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Prayer Breaks: Are They Legitimate?

February 7th, 2024

The American Civil Liberties Union is suing the City of Horn Lake, Mississippi, after it rejected a proposed mosque.
Prayer breaks have been in the news recently as more employees are suing to be granted this religious accommodation.

Some individuals pray numerous times each day in the United States, and some argue that they should be provided with breaks from work in order to perform these religious duties. This issue is raising a number of religious, legal, and constitutional issues in the nation. How many breaks should religious employees receive each day to pray? Should some religious individuals receive more prayer breaks than others? Should these prayer breaks be paid? What about the effect this will have on the productivity of private businesses? These are all important questions. 

Religions that Require Numerous Prayer Breaks Each Day

Some religious individuals are required to pray more than others. The obvious example is Islam, which requires its adherents to pray at least five times per day. Of course, some Muslims do not take these requirements very seriously. As with virtually any other religion, there are “orthodox” Muslims and less serious Muslims.  

However, praying each day is not exclusive to Islam, and many other religions carry out daily prayers. A study conducted by Pew Research shows that while Islam may make headlines for numerous prayers per day, it is actually the Jehovah’s Witnesses who are most likely to pray at least once per day. While 69% of Muslims say that they pray at least once per day, 90% of Jehovah’s Witnesses say the same. 

In fact, there are many other religions that seem to pray more than Muslims. These include Evangelical Protestants (79%), Historically black Protestants (80%), and Mormons (85%). Orthodox Christians and Catholic Christians trail only slightly behind Muslims, with 57% and 59% stating that they pray at least once per day, respectively. 

Jewish law also requires its adherents to pray three times per day – including morning, afternoon, and evening prayers. Some of the earliest Christian texts instruct adherents to pray seven times per day. 

How Would Such Breaks Work?

With so many religions seemingly requiring prayers throughout the day, interference with work schedules is inevitable. Some of these conflicts have led to lawsuits, with the most recent examples coming from Pennsylvania. On January 12, 2024, the Philadelphia Inquirer reported that a Jehovah’s Witness had sued the local transit authority for failing to adjust her schedule. She claimed that she needed Sunday mornings and Tuesday evenings off to attend religious meetings. After she refused to work at those times, she was terminated.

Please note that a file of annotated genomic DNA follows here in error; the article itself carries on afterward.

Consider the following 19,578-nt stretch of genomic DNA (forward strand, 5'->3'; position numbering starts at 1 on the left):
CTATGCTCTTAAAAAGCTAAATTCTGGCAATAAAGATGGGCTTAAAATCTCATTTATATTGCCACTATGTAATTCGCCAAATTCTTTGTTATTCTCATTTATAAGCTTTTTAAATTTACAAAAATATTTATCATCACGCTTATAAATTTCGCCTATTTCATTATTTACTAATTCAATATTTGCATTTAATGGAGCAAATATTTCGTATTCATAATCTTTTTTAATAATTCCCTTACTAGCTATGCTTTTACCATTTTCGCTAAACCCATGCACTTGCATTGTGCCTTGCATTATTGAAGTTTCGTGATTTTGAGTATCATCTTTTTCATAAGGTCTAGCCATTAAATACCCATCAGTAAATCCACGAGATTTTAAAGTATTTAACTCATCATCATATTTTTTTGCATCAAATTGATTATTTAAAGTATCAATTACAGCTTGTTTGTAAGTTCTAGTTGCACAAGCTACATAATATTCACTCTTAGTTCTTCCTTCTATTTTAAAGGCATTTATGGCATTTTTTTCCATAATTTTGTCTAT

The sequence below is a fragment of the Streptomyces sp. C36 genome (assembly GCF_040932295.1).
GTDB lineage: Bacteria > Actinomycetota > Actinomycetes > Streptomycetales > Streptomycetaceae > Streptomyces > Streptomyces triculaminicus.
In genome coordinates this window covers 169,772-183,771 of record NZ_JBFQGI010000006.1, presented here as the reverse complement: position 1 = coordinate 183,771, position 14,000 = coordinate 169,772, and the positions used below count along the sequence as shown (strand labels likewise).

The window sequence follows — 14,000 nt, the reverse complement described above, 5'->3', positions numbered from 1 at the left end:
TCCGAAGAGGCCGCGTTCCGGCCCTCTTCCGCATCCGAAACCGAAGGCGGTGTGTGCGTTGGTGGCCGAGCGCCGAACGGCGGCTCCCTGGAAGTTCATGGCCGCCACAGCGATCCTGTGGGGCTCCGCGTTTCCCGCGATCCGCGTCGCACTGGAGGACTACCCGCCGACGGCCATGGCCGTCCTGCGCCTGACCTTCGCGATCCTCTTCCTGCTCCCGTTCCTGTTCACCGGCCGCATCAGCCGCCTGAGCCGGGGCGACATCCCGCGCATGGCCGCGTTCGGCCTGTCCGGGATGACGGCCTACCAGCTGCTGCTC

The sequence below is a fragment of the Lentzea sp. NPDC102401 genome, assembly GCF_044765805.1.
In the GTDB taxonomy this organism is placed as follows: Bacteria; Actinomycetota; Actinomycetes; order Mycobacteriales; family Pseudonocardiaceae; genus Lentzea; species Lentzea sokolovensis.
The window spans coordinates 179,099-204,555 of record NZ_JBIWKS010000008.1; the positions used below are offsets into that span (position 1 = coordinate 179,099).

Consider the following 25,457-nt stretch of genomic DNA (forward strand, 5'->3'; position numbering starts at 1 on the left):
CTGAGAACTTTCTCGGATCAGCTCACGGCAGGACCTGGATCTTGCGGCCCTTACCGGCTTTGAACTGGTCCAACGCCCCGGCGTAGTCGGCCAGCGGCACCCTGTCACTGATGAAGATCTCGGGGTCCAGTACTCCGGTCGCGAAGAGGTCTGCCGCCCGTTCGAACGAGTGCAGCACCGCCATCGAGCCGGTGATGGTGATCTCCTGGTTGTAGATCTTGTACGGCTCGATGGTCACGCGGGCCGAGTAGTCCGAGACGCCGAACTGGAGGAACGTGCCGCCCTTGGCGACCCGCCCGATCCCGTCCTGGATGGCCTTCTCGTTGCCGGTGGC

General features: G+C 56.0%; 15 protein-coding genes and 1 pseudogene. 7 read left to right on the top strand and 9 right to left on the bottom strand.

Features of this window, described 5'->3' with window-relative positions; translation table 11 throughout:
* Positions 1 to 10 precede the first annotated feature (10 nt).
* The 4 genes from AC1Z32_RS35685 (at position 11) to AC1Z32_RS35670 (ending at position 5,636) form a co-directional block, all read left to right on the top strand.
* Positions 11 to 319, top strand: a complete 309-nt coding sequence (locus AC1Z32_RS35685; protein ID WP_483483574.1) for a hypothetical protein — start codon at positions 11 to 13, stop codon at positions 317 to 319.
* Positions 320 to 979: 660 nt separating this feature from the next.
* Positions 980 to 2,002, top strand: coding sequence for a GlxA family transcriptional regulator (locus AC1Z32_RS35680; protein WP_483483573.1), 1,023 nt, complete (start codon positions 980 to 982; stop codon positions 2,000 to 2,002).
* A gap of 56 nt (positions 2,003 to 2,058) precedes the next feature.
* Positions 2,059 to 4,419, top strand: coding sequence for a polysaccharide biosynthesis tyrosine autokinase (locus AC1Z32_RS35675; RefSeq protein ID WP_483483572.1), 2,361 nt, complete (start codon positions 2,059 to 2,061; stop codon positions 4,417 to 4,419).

Another lawsuit was filed by a former Tastykake employee, who claimed that he was forced to pray in a janitorial closet after being subjected to racial and religious discrimination. The Muslim worker claims that he was nonetheless given two five-minute prayer breaks for each of his eight-hour shifts – suggesting that this is already an established process in the United States. 

In another lawsuit, a housekeeping supervisor at a school claimed that he was not given prayer breaks despite requesting them. He also claims that he was falsely accused of various crimes due to racial discrimination. 

The Inquirer points out that employees may feel emboldened to file these lawsuits after a recent Supreme Court decision that essentially forces all employers to provide workers with religious accommodations. A relatively slight reduction of productivity associated with prayer breaks is no longer relevant, and employers must show that these accommodations would lead to “substantially increased costs.” 

Keep Informed with the Universal Life Church

Each month, various cases test the nature of religious rights in this country. While the basis for many religious rights is the United States Constitution, there are still countless cases that question the exact nature of these rights. The Universal Life Church’s blog is focused on documenting the most noteworthy of these cases in an objective manner that can be easily understood by readers.

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